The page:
If alive today, 18th-century evangelicals might well agree with their theological descendants that the nation needs more religion. But they would disagree that it requires more state support or advocacy for religion. It was the evangelicals who worked with Madison to shape the true “founding faith,” which was not Christianity or secularism. It was religious liberty — a revolutionary formula for promoting faith by leaving it alone.
(For more on this topic, see Founding Faith)

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posted December 14, 2008 at 1:11 am

The above article is historicaly correct and has some good information why the Baptist of Virgina and in the rest of the nation wanted no part of a government supported church. Nearly 400 years ago the first Baptist church was established in England. Thomas Helwys a leader of that church. Wrote a treatise to King James (yes, that King James)stating the case for freedom of religion and for his efforts he was put in Newgate prison where he died.
As far as we know no Baptist was killed for their faith in the colonies, but the Purtians/Congregationalist put to death three Quakers and persecuted many others, including Roger Williams who established the first Baptist church in America.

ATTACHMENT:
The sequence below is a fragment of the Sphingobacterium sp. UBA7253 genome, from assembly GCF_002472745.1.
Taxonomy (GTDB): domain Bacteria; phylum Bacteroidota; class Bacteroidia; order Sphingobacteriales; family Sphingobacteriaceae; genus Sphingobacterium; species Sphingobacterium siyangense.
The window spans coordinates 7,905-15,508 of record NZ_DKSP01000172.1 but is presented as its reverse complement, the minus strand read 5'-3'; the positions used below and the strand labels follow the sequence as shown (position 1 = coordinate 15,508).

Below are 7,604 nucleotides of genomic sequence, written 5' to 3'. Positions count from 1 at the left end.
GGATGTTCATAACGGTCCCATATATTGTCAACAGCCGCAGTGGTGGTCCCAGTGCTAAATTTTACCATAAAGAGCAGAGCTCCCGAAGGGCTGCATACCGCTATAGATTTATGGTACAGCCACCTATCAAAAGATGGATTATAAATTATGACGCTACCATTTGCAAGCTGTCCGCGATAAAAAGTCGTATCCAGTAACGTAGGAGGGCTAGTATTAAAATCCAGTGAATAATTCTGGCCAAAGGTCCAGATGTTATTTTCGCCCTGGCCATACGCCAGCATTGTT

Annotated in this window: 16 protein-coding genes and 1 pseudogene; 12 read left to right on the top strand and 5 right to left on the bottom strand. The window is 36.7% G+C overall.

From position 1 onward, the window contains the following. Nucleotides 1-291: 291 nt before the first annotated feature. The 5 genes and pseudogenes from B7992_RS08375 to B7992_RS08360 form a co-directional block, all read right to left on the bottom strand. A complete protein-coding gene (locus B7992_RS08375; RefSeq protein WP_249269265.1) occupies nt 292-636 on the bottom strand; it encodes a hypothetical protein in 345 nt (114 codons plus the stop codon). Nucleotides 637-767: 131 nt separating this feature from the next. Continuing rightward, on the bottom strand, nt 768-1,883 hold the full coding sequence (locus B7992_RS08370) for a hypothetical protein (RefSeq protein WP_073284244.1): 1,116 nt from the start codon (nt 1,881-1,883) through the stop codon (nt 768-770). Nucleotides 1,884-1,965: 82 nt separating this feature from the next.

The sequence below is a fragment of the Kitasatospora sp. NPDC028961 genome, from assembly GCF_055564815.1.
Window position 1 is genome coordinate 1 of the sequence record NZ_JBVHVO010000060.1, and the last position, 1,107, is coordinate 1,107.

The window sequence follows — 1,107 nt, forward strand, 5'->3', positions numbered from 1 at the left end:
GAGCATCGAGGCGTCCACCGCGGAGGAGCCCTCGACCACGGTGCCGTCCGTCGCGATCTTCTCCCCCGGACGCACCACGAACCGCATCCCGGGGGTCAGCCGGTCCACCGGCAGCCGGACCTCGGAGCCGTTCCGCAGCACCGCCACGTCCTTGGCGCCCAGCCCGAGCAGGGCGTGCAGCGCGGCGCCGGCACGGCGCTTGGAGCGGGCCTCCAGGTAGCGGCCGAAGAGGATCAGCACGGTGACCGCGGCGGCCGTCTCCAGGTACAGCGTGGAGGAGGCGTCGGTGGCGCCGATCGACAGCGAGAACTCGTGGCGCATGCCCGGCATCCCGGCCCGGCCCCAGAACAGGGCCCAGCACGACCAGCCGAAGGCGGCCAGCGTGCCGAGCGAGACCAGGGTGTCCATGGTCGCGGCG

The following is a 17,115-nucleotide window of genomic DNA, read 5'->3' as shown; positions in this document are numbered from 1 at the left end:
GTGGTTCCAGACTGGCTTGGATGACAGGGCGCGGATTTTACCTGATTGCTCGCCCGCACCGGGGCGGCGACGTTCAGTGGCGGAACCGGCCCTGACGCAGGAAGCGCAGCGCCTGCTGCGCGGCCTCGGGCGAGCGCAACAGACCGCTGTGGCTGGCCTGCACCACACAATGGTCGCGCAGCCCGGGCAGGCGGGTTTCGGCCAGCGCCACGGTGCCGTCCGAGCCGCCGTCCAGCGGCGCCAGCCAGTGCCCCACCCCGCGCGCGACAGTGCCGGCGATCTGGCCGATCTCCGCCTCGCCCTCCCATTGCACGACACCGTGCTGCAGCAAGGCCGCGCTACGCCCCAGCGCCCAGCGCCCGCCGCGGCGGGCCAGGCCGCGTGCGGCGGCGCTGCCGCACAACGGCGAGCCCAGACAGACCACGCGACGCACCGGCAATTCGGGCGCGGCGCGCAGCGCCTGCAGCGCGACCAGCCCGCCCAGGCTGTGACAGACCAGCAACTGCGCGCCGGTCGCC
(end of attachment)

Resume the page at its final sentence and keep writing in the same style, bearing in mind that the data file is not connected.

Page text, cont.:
John Leland, Bapist evangelist, led the fight for religous freedom in Virginia. Virginia’s example became the model which help led to the First Amendment.
There were those in some churches and government who believed churches could not survive without government support, mainly in the way of taxes. Others felt that churches should “sink or swim” like a free market system. Great revivals continued, freedom of religion led to tremendous growth of converts.
Have we lost our faith in God that we now think we need government action to help us in our failure to be the church?
Bro John Leland (who baptized at least 1,000 converts in his ministry) would say keep the government out of God’s church and wonder what has happened to the Baptist church of today.

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posted December 14, 2008 at 8:19 pm

The government should keep its fingers out of the church. For the left, however, the phrase “separation of church and state” has come to mean the church should keep its fingers out of the government. The left perverts everything it touches. The church is not some monolithic being, it is made of individuals who are citizens of this country. As such they have the right to vote and influence legislation. The “wall” is one way and bars the government from “establishing” a religion as great Britain did. It does not bar the members of the church from participating as citizens.